Chuck Hagel's notorious 2008 statement about the American Israel Public Affairs Committee (AIPAC), the leading institution of the pro-Israel lobby, claimed that "the Jewish lobby intimidates a lot of people up here [in Congress]. I'm a United States senator. I'm not an Israeli senator."
Then a strange thing happened: no sooner did Barack Obama nominate Hagel for secretary of defense on Jan. 7, when AIPAC announced it would not oppose the former Republican senator from Nebraska. Indeed, so neutral did it wish to be on this delicate topic that it’s spokesman even avoided mentioning Hagel's name, declaring only that "AIPAC does not take positions on presidential nominations." AIPAC then kept a complete silence through Hagel's confirmation on Feb. 26. More important, it did not lift a finger to influence the vote.
AIPAC's initial logic made some sense: Obama, having just won an impressive reelection effort, had chosen his man and Republicans were likely to put up a merely token resistance to him, so why antagonize a soon-to-be very powerful figure and a principal player in the U.S.-Israel relationship? As my colleague Steven J. Rosen explained back then, "AIPAC has to work with the Secretary of Defense." It also did not want to antagonize increasingly skittish Democrats.
Subsequently, an intense search into Hagel's record found more ugly statements about Israel. He referred in 2006 to Israel's self-defense against Hezbollah as a "sickening slaughter." In 2007, he pronounced that "The State Department has become adjunct to the Israeli foreign minister's office." And in 2010 he was cited as warning that Israel risked "becoming an apartheid state."
Still, the senator who spoke of an intimidating "Jewish lobby" got a complete pass from that same lobby. It makes one wonder just how intimidating it is.
Other pro-Israel organizations took a different approach. The Zionist Organization of America produced 14 statements arguing against Hagel's nomination between Dec. 17 (urging Obama not to nominate the "Iran- & Terrorist-Apologist & Israel-Basher Chuck Hagel") to Feb. 22 (a listing of "Ten Important Reasons to Oppose Chuck Hagel"). Not itself primarily a lobbying organization, ZOA's calculus had less to do with the prospect of winning and more to do with taking a principled and moral stand.
In large part because of the Nebraskan's Middle East policies of appeasing Tehran and confronting Jerusalem, Republican opposition to Hagel became much more than token. Several senators indicated to the ZOA's Morton Klein that if AIPAC "had come out and lobbied against Hagel, he would have been stopped." Charles Schumer (New York), indisputably the key Democratic senator on this issue, publicly cited the absence of "major Jewish organizations" as one reason why he had "no qualms" about endorsing Hagel. Still, despite the real and growing possibility of defeating Hagel's nomination, AIPAC kept radio silence and did nothing.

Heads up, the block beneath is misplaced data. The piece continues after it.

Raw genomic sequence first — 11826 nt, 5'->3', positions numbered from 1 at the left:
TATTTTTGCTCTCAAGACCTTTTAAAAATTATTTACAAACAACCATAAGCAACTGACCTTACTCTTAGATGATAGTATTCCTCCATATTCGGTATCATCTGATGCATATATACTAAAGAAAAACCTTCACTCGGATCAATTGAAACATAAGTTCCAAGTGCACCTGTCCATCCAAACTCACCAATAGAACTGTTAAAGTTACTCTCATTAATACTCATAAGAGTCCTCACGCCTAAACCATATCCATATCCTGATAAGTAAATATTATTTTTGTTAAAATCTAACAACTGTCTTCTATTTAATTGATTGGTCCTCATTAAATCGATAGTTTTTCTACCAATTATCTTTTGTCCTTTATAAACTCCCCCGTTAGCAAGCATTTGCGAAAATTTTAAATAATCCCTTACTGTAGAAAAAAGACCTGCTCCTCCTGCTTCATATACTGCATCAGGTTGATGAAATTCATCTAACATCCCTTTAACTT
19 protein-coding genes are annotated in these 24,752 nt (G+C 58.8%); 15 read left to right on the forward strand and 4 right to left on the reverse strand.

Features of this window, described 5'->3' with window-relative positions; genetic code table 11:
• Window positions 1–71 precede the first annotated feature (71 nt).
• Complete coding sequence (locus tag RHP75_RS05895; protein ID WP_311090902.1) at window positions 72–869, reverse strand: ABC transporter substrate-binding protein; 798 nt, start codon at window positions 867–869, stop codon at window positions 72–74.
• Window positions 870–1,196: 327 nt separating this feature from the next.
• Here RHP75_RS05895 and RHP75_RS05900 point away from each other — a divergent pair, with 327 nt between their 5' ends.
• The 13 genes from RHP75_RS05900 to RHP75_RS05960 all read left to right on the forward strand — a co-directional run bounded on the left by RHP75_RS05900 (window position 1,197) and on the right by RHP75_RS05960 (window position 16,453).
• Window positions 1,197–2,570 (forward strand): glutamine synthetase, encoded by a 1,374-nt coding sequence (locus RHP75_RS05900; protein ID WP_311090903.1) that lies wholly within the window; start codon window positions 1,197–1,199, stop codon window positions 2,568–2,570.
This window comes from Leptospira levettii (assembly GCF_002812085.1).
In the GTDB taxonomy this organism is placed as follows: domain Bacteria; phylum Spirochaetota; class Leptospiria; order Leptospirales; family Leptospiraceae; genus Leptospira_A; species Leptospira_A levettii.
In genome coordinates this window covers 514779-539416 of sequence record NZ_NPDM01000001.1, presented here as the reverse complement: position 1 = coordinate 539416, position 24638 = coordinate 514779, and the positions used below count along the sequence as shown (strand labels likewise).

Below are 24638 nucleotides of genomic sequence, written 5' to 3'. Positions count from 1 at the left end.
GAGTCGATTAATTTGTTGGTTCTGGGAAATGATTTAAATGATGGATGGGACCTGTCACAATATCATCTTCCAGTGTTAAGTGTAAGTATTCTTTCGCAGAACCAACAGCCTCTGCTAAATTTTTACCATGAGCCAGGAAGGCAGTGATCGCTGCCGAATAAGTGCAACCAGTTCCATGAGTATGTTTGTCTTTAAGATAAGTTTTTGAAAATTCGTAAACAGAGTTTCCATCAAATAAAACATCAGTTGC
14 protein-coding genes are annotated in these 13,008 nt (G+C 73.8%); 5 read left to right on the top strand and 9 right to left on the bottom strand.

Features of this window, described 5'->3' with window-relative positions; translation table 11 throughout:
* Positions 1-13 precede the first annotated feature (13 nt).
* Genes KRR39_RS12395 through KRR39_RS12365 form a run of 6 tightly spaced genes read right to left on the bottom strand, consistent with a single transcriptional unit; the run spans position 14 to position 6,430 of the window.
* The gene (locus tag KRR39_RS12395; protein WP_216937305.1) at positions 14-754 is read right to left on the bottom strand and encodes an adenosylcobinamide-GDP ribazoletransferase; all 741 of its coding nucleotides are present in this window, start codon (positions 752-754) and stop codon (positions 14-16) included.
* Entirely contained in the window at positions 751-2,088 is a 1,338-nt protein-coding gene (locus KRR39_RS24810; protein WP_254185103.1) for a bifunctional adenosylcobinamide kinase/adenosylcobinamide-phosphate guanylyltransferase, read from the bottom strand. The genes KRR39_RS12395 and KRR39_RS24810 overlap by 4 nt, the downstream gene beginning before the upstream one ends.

Hagel squeaked through the Senate Armed Services Committee on Feb. 12 with a party-line 14-11 vote. A vote to end debate on the nomination failed to win the needed 60 votes on Feb. 14. He finally won confirmation by a 58-to-41 vote, facing the greatest number of "no" votes against any secretary of defense (George C. Marshall in 1950 came in a distant second with 11 no's). And so, the fringe figure who opposed even economic sanctions on Iran, the bumbling nominee who confused prevention with containment, the politician characterized by whom Senator Lindsey Graham (Republican of South Carolina) as "the most antagonistic secretary of defense toward the State of Israel in our nation's history" – well, he took office on Feb. 27.
As AIPAC holds its annual policy conference on Mar. 3-5 in Washington, what it calls "the largest gathering of the pro-Israel movement" (last year's meeting had over 13,000 participants), it is hard not to conclude that the vaunted Israel lobby has focused so intently on access, process, goodwill, and comity that it rendered itself irrelevant to the most pressing issues facing Israel – Iran and the U.S. relationship.
Yes, AIPAC remains a force to contend with on secondary issues; for instance it won an eye-popping 100-0 victory over the Obama administration. in Dec. 2011 on an Iran sanctions bill. But (ever since the
The age of Obama and Hagel needs the robust AIPAC of old.